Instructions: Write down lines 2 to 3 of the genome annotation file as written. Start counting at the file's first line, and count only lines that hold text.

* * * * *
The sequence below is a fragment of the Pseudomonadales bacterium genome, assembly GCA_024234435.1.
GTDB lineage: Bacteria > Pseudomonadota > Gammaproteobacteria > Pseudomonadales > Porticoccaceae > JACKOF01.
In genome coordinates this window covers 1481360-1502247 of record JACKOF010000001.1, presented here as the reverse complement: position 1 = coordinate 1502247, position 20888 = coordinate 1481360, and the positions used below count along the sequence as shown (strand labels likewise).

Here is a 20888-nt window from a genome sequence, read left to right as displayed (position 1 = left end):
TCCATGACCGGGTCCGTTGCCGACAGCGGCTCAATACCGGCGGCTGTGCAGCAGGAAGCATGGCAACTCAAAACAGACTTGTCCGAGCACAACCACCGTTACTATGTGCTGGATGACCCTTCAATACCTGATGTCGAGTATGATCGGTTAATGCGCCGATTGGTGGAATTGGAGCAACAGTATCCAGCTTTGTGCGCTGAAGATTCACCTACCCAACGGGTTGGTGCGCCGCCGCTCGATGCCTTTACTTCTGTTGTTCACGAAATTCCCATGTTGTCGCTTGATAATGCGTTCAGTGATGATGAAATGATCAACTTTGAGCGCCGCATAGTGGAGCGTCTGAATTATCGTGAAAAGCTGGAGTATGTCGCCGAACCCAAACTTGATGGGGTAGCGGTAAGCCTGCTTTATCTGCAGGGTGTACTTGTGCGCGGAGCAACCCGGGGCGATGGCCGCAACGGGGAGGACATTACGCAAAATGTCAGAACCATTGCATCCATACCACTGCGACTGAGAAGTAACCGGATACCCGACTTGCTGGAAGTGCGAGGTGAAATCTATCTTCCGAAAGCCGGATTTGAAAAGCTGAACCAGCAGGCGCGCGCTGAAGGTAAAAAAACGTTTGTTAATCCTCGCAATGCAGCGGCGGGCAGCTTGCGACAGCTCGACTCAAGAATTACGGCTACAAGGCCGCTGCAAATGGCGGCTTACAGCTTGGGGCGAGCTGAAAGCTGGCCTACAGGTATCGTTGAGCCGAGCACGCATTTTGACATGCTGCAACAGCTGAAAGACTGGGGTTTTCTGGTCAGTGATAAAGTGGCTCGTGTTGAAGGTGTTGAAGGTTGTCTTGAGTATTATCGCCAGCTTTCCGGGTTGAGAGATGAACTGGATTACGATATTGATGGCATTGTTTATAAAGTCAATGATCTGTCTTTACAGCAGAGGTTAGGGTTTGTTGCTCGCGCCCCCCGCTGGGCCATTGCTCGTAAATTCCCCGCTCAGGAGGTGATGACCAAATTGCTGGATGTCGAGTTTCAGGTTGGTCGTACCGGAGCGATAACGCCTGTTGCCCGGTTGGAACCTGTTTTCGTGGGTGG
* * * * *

GTDB lineage: Bacteria > Pseudomonadota > Gammaproteobacteria > Pseudomonadales > Porticoccaceae > JACKOF01.
In genome coordinates this window covers 1481360-1502247 of record JACKOF010000001.1, presented here as the reverse complement: position 1 = coordinate 1502247, position 20888 = coordinate 1481360, and the positions used below count along the sequence as shown (strand labels likewise).